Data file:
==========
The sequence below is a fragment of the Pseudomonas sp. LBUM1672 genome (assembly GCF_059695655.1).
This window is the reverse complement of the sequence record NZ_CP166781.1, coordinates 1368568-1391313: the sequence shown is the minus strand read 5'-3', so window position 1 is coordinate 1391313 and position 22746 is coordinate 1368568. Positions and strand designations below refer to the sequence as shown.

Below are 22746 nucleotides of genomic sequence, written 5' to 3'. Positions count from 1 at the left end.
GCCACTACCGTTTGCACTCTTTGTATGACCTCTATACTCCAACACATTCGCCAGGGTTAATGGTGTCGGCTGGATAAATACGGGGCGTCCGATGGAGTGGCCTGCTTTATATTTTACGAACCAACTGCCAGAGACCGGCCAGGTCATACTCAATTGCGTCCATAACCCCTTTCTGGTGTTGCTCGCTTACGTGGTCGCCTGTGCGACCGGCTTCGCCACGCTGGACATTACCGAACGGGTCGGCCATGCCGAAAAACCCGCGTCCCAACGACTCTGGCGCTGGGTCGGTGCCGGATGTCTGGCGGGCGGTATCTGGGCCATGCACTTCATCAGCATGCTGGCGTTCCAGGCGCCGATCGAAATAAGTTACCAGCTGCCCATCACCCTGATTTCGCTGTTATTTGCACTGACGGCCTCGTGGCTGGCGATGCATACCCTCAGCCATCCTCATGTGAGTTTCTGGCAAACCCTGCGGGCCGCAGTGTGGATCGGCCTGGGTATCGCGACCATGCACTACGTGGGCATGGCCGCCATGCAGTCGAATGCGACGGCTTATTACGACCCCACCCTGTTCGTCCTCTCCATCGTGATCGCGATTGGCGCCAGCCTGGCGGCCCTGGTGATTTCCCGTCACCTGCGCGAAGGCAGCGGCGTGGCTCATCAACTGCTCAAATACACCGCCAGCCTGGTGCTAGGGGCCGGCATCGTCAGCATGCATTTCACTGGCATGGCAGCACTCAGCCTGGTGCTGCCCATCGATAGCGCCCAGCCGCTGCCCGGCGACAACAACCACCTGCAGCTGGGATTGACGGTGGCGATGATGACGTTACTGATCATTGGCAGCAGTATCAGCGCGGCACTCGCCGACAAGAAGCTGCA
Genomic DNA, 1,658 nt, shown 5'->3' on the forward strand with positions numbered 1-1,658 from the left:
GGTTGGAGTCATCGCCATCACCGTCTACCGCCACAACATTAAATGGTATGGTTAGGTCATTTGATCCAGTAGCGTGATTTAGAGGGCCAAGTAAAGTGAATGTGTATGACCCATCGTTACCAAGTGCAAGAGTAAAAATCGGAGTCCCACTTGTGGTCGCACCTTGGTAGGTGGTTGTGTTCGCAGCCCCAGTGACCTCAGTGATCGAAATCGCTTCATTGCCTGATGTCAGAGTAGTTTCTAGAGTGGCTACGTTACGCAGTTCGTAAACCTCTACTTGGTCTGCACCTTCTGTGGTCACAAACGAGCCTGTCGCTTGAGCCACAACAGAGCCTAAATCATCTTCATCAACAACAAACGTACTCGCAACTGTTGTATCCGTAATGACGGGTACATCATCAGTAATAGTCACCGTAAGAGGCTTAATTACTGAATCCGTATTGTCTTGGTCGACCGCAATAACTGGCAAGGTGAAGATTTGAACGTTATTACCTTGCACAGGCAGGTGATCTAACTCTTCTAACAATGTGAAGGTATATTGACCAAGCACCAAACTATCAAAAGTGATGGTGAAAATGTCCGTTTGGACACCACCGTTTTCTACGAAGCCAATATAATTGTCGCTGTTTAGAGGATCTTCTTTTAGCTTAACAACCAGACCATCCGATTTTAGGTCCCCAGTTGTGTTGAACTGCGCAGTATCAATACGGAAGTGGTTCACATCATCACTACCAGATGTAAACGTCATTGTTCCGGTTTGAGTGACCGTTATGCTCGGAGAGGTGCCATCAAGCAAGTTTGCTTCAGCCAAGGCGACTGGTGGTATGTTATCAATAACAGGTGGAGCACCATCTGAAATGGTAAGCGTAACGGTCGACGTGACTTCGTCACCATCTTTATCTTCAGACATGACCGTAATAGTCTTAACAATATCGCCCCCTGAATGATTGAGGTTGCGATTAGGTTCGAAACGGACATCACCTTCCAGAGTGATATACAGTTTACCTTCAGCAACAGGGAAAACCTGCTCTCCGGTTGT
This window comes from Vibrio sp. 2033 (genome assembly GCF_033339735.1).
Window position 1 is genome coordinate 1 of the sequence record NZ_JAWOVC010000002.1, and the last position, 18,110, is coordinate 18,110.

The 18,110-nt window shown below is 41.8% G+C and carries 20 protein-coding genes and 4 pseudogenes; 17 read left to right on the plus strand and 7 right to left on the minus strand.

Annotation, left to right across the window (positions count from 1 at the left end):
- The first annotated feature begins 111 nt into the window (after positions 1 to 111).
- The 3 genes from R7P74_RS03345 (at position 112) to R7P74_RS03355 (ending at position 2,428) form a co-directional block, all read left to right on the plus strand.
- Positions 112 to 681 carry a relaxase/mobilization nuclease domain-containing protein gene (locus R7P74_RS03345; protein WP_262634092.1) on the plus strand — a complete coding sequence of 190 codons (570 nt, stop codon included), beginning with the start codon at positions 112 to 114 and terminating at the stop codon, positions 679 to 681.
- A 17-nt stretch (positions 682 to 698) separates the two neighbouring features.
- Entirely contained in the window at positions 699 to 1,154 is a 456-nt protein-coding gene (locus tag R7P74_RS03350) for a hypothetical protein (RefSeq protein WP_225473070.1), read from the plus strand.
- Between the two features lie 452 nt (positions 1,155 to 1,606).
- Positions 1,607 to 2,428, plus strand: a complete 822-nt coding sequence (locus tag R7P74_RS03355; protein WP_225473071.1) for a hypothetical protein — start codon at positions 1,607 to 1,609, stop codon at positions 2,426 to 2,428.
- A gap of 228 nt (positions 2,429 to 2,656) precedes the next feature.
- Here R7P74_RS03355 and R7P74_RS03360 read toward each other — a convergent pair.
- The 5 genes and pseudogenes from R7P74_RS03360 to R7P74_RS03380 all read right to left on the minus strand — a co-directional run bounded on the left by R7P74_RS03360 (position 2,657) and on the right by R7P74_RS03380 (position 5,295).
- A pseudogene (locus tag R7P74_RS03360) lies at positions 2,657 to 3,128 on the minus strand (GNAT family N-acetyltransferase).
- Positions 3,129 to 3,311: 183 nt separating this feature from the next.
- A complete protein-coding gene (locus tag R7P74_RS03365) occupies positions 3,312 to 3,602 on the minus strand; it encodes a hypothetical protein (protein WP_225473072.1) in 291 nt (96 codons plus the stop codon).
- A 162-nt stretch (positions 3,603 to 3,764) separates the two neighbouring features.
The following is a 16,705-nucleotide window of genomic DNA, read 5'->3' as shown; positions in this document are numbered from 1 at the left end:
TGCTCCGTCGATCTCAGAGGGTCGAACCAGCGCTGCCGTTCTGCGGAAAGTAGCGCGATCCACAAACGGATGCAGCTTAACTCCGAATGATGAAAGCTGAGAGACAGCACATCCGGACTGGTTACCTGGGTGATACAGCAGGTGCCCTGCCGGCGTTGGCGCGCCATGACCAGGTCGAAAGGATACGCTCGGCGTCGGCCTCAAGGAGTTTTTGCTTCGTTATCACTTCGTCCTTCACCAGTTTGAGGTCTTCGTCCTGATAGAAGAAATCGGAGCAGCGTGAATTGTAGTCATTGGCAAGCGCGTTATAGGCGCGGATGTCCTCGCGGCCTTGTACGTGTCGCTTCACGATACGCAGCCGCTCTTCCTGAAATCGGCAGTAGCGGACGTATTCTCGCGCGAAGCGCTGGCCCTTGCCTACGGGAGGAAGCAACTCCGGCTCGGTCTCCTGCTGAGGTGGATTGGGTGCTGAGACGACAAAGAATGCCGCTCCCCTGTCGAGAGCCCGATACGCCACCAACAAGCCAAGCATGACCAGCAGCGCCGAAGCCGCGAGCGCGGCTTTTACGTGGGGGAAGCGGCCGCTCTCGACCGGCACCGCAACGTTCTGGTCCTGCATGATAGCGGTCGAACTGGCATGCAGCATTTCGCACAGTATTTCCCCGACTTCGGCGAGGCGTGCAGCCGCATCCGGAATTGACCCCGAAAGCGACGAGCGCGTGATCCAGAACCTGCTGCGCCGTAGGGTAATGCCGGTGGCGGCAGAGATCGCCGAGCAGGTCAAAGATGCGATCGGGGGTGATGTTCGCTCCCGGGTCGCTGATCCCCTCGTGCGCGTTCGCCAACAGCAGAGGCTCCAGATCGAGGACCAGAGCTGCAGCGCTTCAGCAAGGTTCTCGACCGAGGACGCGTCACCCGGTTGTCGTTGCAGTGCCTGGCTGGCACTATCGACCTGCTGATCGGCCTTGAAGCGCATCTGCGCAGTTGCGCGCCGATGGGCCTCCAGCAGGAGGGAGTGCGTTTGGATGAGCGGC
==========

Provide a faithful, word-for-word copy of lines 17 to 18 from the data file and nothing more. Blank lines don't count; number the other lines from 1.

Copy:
- Positions 1,607 to 2,428, plus strand: a complete 822-nt coding sequence (locus tag R7P74_RS03355; protein WP_225473071.1) for a hypothetical protein — start codon at positions 1,607 to 1,609, stop codon at positions 2,426 to 2,428.
- A gap of 228 nt (positions 2,429 to 2,656) precedes the next feature.